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Fuel from space? IIT Madras researchers make this big discovery
Indian researchers from IIT Madras have found that methane in the form of clathrate hydrate in interstellar atmosphere can release combustible gases, which can be used as fuel.
Indian researchers from IIT Madras have found that methane in the form of clathrate hydrate in interstellar atmosphere can release combustible gases, which can be used as fuel. India, among many other nations, have programmes to explore hydrates in the ocean bed. The researchers said molecular confinement in hydrates may have relevance to the origin of life.
What is clathrate hydrates?
Clathrate hydrates are generally found on the ocean floor, hundreds of metres below the sea level, and in glaciers such as in Siberia. formed at high pressures and low temperatures, clathrate hydrates are molecules like methane, carbon dioxide, etc, trapped in well-defined cages of water molecules forming crystalline solids. Such hydrates are thought to be the future sources of fuel.
Indian Institute of Technology Madras (IIT-Madras) researchers specially built experimental ultra-high vacuum (UHV) for such studies, which housed several spectroscopic probes.
They formed such hydrates in a vacuum, one thousand billion times below the atmospheric pressure UHV and temperature close to minus 263 degree Celsius (10 Kelvin). These are the conditions present in deep space.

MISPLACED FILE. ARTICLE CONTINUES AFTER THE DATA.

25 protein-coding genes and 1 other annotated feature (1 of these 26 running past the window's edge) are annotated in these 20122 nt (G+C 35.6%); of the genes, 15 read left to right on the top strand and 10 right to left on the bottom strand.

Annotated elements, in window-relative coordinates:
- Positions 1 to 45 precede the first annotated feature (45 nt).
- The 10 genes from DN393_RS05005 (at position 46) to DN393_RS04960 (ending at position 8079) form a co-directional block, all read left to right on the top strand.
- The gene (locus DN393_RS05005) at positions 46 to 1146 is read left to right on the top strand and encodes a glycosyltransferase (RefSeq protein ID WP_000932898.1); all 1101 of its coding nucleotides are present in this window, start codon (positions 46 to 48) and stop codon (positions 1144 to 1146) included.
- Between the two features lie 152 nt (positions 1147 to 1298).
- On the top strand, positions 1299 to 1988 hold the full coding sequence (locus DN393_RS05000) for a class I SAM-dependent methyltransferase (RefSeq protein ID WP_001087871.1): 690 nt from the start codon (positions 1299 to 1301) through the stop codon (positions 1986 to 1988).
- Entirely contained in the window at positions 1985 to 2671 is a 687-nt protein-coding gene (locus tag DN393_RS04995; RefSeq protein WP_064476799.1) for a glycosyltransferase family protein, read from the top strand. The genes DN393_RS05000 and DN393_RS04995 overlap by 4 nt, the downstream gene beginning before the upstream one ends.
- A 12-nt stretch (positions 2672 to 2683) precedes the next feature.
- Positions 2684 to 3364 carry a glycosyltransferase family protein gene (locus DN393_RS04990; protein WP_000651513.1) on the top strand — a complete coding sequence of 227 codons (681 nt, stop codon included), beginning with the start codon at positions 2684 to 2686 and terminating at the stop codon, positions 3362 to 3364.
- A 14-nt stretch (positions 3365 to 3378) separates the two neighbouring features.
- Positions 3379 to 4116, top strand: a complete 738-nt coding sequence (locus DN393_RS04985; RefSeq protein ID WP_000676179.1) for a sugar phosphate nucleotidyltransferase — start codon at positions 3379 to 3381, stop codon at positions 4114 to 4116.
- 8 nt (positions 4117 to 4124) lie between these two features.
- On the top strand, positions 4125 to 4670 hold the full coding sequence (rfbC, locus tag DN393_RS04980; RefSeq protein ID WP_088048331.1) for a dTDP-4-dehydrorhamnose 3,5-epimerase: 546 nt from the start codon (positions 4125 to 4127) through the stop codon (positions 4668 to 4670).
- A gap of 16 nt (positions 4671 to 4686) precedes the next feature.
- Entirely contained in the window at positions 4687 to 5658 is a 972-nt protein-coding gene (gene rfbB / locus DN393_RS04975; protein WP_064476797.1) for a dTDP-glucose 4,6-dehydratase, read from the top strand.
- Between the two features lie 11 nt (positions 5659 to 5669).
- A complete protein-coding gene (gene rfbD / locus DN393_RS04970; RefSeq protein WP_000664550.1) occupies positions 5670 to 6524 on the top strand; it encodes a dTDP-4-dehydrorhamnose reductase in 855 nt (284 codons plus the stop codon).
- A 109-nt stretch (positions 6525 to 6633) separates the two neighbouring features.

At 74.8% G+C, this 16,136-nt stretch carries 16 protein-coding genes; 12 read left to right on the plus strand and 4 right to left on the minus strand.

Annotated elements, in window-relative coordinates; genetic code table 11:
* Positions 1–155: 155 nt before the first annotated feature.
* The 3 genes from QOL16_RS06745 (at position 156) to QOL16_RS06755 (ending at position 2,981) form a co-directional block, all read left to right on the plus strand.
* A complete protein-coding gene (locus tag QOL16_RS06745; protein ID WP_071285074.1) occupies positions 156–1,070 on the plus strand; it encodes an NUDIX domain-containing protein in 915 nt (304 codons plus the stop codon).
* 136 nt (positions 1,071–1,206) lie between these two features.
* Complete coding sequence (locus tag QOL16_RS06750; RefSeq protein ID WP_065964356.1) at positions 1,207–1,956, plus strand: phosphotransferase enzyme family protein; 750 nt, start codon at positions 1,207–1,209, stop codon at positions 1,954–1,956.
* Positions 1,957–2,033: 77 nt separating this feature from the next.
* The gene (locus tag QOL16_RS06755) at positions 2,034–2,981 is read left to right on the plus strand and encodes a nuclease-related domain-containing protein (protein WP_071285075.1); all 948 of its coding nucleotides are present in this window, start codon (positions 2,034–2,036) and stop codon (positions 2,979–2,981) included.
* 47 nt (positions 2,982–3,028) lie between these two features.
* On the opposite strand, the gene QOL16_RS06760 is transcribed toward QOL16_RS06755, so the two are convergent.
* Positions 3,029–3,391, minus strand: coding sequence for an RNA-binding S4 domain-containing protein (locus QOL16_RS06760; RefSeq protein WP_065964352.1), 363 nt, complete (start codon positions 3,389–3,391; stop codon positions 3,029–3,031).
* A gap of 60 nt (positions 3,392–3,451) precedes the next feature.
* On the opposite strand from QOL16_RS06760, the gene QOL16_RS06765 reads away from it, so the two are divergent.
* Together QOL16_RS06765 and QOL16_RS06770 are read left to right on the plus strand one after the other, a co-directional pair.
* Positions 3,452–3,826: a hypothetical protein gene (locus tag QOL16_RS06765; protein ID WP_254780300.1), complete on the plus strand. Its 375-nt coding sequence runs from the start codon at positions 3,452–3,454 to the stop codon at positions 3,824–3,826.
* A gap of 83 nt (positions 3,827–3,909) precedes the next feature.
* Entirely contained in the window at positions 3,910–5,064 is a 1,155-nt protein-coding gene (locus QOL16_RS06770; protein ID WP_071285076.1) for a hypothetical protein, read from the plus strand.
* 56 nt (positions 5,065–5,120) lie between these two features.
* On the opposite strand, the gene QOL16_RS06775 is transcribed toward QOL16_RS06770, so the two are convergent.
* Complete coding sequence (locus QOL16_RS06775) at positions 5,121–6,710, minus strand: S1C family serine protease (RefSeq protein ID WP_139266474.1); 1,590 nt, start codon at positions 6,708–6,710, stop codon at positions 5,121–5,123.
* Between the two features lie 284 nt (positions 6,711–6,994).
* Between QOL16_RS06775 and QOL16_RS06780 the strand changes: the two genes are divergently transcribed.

“Normally, in UHV experiments, spectroscopic changes are monitored only for minutes, may be an hour. I thought that why not wait for days and keep observing the changes. After all, ice and methane have been sitting in the space for millions of years.” said Professor Pradeep, a senior author of the study.
Such hydrates were also formed with carbon dioxide, one of his younger colleague, Rajnish Kumar, co-author in this study suggested that “Trapping carbon dioxide in hydrates is a way to reduce global warming. One can sequester carbon dioxide gas as solid hydrates under the sea bed”.
The study was conducted by Jyotirmoy Ghosh and colleagues under the guidance of Prof Thalappil Pradeep and Dr. Rajnish Kumar of IIT Madras and the paper was published today in Proceedings of the National Academy of Sciences of the United States of America (PNAS).
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